Disclaimer: this is a hypothetical question, not (immediately) related to any concrete past, present or future reviewed paper.
My context is the no-fly zone between Computer Science and Applied Mathematics. In my opinion, there are some research directions within this field that are pointless. Roughly speaking, papers can be either theoretical or applicative. The former provide insight on formal concepts, model interesting physical phenomena, analyze significant properties of an algorithm, and so on. The latter build algorithms to solve real-world applications, or at least provide preliminary results on contrived problems that promise future performance enhancements. In summary, I am very tolerant as to which is my field of research, and I find interesting results almost everywhere.
However, I observe that there appear more and more papers that suffer from the syndrome of the "parameter change": a model—typically an algorithm—is built that can solve toy problems, but no large-scale application is proved or foreseen; there are no fundamental theoretical problems in either Mathematics or Computer Science (or Physics, Biology, or other fields) involved; then, a second paper changes a minor parameter or adds a light generalization, but still no real applicability is shown; then a third paper. Note that I am not talking about marginal papers, I estimate that half the papers of a top journal (ISI indexed, impact factor, serious publisher...) fall within this description.
Now, my particular problem: I am assigned a paper for review. I am a bit prejudiced by the title and the abstract, but nonetheless I bite the bullet and go through pages and pages of equations, crowned by some computer simulations that allegedly prove the superiority of the algorithm (marginal superiority in an uninteresting toy problem). I am unable to point out any particular error, which is hardly surprising, since what is proved is rather obvious, usually some disguised version of the Stone-Weierstrass theorem or the Lyapunov Stability criterion.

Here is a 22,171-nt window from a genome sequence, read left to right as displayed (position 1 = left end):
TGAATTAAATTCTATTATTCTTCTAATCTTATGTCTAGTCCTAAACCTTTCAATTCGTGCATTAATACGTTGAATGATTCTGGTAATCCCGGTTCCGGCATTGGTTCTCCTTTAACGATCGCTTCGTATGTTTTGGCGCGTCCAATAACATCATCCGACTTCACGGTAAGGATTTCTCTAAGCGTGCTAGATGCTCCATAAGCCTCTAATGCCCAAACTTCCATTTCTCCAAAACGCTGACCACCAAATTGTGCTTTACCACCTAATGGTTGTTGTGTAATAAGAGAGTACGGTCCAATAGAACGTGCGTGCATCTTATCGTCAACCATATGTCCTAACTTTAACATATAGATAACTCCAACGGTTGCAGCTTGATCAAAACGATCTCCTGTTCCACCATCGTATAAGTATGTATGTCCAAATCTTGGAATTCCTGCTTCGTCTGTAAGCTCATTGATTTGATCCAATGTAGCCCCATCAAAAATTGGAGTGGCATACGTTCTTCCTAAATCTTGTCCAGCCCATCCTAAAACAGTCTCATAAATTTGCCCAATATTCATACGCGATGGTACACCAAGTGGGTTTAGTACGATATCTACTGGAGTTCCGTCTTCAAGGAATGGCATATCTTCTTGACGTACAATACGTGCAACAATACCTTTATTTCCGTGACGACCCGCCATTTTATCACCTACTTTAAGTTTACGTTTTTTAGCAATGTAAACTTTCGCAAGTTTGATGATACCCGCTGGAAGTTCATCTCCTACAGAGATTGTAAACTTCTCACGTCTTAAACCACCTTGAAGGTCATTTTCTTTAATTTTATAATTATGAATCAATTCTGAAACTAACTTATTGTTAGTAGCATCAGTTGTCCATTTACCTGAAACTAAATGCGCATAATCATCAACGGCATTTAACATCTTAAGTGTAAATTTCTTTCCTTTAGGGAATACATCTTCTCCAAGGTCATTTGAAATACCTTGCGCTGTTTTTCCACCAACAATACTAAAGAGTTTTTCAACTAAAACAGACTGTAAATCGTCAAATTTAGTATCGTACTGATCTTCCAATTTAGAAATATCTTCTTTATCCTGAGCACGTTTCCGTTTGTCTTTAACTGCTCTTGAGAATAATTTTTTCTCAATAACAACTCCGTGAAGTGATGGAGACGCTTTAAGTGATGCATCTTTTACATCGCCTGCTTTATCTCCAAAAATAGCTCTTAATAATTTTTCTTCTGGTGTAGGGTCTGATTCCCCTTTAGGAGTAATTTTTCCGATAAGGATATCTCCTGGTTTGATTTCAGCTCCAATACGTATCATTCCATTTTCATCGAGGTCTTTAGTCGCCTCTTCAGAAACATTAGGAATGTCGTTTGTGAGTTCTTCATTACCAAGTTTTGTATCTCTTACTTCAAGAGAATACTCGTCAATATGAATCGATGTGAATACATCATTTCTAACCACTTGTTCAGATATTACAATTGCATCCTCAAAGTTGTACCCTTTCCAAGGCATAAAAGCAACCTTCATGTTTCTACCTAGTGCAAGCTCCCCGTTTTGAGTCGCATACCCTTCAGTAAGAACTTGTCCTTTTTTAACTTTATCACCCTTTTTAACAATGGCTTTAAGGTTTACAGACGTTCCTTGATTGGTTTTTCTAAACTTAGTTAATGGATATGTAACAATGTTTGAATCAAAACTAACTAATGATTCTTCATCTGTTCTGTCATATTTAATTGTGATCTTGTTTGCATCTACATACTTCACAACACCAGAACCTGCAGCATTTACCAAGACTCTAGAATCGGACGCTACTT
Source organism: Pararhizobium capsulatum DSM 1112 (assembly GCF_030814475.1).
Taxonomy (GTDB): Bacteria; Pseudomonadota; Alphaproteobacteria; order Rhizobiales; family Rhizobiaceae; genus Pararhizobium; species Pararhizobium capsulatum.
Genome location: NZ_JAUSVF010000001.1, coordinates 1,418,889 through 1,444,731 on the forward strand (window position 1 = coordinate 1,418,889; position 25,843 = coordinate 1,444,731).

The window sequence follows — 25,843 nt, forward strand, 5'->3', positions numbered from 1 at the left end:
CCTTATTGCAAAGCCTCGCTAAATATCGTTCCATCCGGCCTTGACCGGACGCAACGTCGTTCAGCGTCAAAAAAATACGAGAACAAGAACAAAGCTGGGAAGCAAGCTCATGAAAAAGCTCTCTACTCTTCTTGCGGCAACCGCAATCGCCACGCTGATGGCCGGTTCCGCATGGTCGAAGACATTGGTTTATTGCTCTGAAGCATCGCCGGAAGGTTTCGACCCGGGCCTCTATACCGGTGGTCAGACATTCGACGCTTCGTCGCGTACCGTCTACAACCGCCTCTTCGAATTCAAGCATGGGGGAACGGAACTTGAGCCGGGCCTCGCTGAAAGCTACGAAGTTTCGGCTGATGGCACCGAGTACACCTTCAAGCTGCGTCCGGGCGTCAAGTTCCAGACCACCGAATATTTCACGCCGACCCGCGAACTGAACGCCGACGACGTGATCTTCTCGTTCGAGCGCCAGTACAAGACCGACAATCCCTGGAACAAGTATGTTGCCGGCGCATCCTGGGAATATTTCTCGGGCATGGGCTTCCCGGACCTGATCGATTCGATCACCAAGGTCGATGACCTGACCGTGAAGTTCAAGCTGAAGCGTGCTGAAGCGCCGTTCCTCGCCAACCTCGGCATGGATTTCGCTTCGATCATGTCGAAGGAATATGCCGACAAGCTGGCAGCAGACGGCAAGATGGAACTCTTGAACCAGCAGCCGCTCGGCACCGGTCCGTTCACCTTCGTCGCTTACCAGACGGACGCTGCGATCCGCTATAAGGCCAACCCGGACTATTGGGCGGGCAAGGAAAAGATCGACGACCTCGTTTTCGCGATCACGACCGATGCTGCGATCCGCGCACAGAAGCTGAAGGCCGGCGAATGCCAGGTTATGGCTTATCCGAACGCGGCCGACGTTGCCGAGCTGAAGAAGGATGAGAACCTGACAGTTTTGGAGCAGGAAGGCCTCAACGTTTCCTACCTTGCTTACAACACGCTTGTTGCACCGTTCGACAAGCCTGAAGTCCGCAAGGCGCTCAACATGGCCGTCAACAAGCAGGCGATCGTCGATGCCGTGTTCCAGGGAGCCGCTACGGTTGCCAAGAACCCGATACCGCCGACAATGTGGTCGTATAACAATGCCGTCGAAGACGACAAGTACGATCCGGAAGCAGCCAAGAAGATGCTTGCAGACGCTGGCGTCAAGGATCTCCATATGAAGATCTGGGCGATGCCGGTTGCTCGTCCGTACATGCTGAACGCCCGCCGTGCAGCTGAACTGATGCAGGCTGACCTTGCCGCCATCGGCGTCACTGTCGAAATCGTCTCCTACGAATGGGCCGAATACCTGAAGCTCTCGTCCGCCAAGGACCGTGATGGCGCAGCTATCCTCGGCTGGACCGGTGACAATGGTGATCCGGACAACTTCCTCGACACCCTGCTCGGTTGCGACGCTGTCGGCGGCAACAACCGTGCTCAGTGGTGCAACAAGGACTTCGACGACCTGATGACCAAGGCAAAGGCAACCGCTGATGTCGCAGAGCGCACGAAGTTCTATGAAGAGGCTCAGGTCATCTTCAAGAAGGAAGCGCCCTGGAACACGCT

What do you think should be my stance? Some possibilities:
Next time, think better and decline the review because you are prejudiced and unable to produce a fair review.
Well, the paper is correct, isn't it? Judge exclusively by the content.
The editor has asked for your opinion and you think that the paper should not be published. Say so: "It is correct but this line of research is pointless. Yes, I know that there are hundreds of papers within this line, but those are not my business and I am currently reviewing this paper".
What about consequences of the somewhat quixotic answer 3? It looks like my opinion is minority and probably not shared with editors themselves. Could I be berated or blacklisted by the editor?